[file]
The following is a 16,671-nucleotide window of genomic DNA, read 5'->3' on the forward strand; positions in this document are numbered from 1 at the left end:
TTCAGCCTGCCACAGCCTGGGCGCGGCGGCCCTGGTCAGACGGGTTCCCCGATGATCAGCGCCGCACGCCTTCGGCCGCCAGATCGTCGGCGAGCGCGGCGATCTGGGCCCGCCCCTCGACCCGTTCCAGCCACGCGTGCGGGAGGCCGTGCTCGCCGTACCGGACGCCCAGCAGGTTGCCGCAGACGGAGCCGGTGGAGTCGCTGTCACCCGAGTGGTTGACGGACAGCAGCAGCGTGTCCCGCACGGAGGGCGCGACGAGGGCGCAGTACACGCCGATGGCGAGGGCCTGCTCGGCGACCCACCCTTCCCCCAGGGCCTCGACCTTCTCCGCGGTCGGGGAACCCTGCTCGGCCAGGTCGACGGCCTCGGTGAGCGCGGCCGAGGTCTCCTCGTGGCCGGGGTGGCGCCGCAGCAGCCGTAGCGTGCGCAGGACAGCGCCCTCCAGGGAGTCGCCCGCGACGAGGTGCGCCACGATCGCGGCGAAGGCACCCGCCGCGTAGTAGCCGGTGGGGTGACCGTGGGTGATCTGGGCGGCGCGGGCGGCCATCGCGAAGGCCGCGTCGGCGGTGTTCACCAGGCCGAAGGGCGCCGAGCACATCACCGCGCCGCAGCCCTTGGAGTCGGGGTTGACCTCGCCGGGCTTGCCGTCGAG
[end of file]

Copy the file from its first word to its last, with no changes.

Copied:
The following is a 16,671-nucleotide window of genomic DNA, read 5'->3' on the forward strand; positions in this document are numbered from 1 at the left end:
TTCAGCCTGCCACAGCCTGGGCGCGGCGGCCCTGGTCAGACGGGTTCCCCGATGATCAGCGCCGCACGCCTTCGGCCGCCAGATCGTCGGCGAGCGCGGCGATCTGGGCCCGCCCCTCGACCCGTTCCAGCCACGCGTGCGGGAGGCCGTGCTCGCCGTACCGGACGCCCAGCAGGTTGCCGCAGACGGAGCCGGTGGAGTCGCTGTCACCCGAGTGGTTGACGGACAGCAGCAGCGTGTCCCGCACGGAGGGCGCGACGAGGGCGCAGTACACGCCGATGGCGAGGGCCTGCTCGGCGACCCACCCTTCCCCCAGGGCCTCGACCTTCTCCGCGGTCGGGGAACCCTGCTCGGCCAGGTCGACGGCCTCGGTGAGCGCGGCCGAGGTCTCCTCGTGGCCGGGGTGGCGCCGCAGCAGCCGTAGCGTGCGCAGGACAGCGCCCTCCAGGGAGTCGCCCGCGACGAGGTGCGCCACGATCGCGGCGAAGGCACCCGCCGCGTAGTAGCCGGTGGGGTGACCGTGGGTGATCTGGGCGGCGCGGGCGGCCATCGCGAAGGCCGCGTCGGCGGTGTTCACCAGGCCGAAGGGCGCCGAGCACATCACCGCGCCGCAGCCCTTGGAGTCGGGGTTGACCTCGCCGGGCTTGCCGTCGAG